Now the nation is being assured that President Buhari will mention details of recoveries and their sources on May 29th, and EFCC says it has recovered three trillion dollars. My gut instinct is to believe that both are being mis-reported. I also hope I am right, because many Nigerians will stay awake until May 29th to hear from the lips of our President those who are in the league of grand looters. The impression that EFCC is also sitting on three trillion (dollars or naira), will need to be addressed, or hard-pressed citizens will believe that the 2016 budget will end with a massive surplus.
Many Nigerians will be pained that a key strategic partner like the US will be discouraged from selling military assets that should hasten the end of Boko Haram. The reality, however, is that while those who take decisions in many countries appreciate the major strides that President Buhari’s administration had made against Boko Haram and deep-seated corruption in Nigeria, they also know that President Buhari is not reinventing Nigeria. His administration is just coming to terms with a problem that will take a lot of effort and time to deal with. Operating within the challenging margins of the rule of law ought to generate understanding from champions of human rights and protectors of due process. There are no emergency routes to securing a nation, or locating, retrieving unspent stolen wealth, or punishing those who looted the treasury. The interests ranged against the anti-corruption battles are vastly equipped and experienced in manipulating the judicial process. They will exploit its limitations and weaknesses, and highlight them against the expectations raised by an administration leading an impatient nation baying for restitution and punishment.
The concern that the world will not cut President Buhari much more slack than he already has should not discourage efforts to set and meet standards that are indispensible if important doors will be opened further. A few advanced fighter jets from the US will not entirely win the war against Boko Haram. They are likely to tip the scales deeper in the direction of success, and will serve a symbolic purpose of reinforcing the support of the US in our fight against Boko Haram and the globalization of terror. If they come in spite of attempts to generate domestic resistance in the over reported abuses by our armed forces, they will most likely be used to nudge the government towards looking into allegations recently made by Amnesty International and improving the levels of institutional integrity of our armed forces. If they are prevented from being sold, it should serve as an impetus to push on with our own resolve and the equipment we can lay hands on. The war can still be won, but we should not ignore voices that raise concerns over the manner we win it. The jets represent a reminder that in many circles where opinions over Nigeria are important, we are not out of the woods yet.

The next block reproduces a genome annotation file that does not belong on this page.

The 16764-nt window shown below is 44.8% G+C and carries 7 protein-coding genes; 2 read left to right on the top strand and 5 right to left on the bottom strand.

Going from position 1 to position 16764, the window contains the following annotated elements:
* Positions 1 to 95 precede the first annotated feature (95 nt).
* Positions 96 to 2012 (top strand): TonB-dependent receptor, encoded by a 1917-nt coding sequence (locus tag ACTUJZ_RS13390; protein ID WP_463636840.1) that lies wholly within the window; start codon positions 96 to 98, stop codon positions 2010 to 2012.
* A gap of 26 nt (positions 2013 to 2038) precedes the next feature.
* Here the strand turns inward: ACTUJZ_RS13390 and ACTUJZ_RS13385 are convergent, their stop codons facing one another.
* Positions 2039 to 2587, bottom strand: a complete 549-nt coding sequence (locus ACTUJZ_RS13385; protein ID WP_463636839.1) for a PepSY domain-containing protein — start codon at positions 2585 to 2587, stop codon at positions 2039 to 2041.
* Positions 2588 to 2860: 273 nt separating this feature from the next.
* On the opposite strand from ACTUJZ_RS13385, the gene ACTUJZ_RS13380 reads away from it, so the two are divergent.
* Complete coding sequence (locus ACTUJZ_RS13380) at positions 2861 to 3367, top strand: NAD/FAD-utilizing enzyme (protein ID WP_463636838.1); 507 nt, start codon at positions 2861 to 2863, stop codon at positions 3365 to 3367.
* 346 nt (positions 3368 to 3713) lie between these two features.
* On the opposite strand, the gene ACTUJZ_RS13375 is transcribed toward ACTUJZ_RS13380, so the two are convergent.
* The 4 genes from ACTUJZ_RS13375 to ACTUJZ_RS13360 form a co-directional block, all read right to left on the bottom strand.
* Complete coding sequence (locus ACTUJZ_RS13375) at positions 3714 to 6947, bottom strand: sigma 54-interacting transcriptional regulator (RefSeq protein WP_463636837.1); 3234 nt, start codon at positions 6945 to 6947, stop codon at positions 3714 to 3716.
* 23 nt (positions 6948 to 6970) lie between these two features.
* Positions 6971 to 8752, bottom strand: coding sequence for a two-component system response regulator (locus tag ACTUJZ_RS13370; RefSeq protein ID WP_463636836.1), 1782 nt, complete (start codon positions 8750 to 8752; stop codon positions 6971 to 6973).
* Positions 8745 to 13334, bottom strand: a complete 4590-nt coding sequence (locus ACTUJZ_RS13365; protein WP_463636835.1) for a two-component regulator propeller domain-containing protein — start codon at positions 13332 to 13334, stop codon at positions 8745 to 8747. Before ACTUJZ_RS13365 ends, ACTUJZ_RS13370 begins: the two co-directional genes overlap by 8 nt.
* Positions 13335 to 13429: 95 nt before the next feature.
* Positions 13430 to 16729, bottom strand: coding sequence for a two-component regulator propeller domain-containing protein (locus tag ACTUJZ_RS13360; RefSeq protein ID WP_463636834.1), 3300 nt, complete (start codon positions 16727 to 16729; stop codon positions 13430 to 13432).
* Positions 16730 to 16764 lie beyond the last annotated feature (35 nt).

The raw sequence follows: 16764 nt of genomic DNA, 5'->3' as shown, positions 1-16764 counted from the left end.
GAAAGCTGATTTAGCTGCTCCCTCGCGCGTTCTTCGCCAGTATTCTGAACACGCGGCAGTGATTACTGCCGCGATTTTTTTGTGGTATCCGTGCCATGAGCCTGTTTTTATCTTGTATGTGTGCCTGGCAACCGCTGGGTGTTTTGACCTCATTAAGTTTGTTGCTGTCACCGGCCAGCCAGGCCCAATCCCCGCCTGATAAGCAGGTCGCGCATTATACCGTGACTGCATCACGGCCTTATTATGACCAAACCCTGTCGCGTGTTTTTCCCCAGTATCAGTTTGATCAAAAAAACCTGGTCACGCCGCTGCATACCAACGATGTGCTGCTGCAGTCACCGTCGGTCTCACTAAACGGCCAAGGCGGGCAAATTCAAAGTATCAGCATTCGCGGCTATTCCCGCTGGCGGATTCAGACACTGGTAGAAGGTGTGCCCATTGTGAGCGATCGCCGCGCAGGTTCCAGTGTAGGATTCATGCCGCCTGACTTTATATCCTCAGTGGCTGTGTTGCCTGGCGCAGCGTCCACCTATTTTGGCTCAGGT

Then again, the fightback by corruption will have to be resisted even as the President Buhari fights Boko Haram with what may appear as liabilities in the form of views that resonate in key global centers. The damaging resurgence of organized violence in the creeks which has taken a toll of 800,000 barrels a day of crude cannot be divorced from the spreading dragnets of the anti-corruption war. At some point, the administration will have to evaluate all options in dealing with this new threat, particularly in view of its potential to stretch the nation’s defences even further. Will some form of accommodation be required that may involve limiting the scope of investigations and possible prosecution, if powerful interests are found behind both the resurgence of violence in the Niger Delta and the plunder of our resources in the last few years? Will nations that are in receipt of our stolen wealth improve the processes of repatriating what is stolen, or assisting Nigeria with intelligence, repatriating suspects and extending greater levels of understanding in this battle for the soul and survival of Nigeria?